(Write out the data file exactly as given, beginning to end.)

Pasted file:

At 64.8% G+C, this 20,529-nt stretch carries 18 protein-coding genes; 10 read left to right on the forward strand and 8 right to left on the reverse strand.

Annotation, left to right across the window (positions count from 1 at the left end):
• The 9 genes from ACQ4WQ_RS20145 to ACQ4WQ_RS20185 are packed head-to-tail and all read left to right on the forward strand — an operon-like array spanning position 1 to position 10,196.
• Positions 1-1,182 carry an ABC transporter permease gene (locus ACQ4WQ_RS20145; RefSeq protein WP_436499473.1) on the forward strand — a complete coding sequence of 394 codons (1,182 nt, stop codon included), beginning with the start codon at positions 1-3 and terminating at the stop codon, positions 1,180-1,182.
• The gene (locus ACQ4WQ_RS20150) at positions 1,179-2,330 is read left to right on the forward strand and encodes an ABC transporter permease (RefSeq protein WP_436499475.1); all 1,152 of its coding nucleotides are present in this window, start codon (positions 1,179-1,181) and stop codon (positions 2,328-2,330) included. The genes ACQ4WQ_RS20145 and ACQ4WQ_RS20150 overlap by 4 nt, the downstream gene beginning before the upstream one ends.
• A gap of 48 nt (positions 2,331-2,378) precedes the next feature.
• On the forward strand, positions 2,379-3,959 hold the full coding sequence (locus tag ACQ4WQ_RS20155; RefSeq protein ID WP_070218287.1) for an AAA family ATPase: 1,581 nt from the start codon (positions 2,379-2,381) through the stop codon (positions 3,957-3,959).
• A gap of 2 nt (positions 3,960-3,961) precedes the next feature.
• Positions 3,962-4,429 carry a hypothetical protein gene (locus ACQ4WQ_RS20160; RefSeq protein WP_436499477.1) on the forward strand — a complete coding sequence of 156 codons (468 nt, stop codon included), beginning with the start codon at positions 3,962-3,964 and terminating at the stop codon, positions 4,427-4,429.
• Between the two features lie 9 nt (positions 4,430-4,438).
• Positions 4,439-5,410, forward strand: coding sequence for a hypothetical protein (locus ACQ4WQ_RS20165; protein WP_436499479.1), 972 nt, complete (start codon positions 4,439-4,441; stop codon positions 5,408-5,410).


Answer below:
At 64.8% G+C, this 20,529-nt stretch carries 18 protein-coding genes; 10 read left to right on the forward strand and 8 right to left on the reverse strand.

Annotation, left to right across the window (positions count from 1 at the left end):
• The 9 genes from ACQ4WQ_RS20145 to ACQ4WQ_RS20185 are packed head-to-tail and all read left to right on the forward strand — an operon-like array spanning position 1 to position 10,196.
• Positions 1-1,182 carry an ABC transporter permease gene (locus ACQ4WQ_RS20145; RefSeq protein WP_436499473.1) on the forward strand — a complete coding sequence of 394 codons (1,182 nt, stop codon included), beginning with the start codon at positions 1-3 and terminating at the stop codon, positions 1,180-1,182.
• The gene (locus ACQ4WQ_RS20150) at positions 1,179-2,330 is read left to right on the forward strand and encodes an ABC transporter permease (RefSeq protein WP_436499475.1); all 1,152 of its coding nucleotides are present in this window, start codon (positions 1,179-1,181) and stop codon (positions 2,328-2,330) included. The genes ACQ4WQ_RS20145 and ACQ4WQ_RS20150 overlap by 4 nt, the downstream gene beginning before the upstream one ends.
• A gap of 48 nt (positions 2,331-2,378) precedes the next feature.
• On the forward strand, positions 2,379-3,959 hold the full coding sequence (locus tag ACQ4WQ_RS20155; RefSeq protein ID WP_070218287.1) for an AAA family ATPase: 1,581 nt from the start codon (positions 2,379-2,381) through the stop codon (positions 3,957-3,959).
• A gap of 2 nt (positions 3,960-3,961) precedes the next feature.
• Positions 3,962-4,429 carry a hypothetical protein gene (locus ACQ4WQ_RS20160; RefSeq protein WP_436499477.1) on the forward strand — a complete coding sequence of 156 codons (468 nt, stop codon included), beginning with the start codon at positions 3,962-3,964 and terminating at the stop codon, positions 4,427-4,429.
• Between the two features lie 9 nt (positions 4,430-4,438).
• Positions 4,439-5,410, forward strand: coding sequence for a hypothetical protein (locus ACQ4WQ_RS20165; protein WP_436499479.1), 972 nt, complete (start codon positions 4,439-4,441; stop codon positions 5,408-5,410).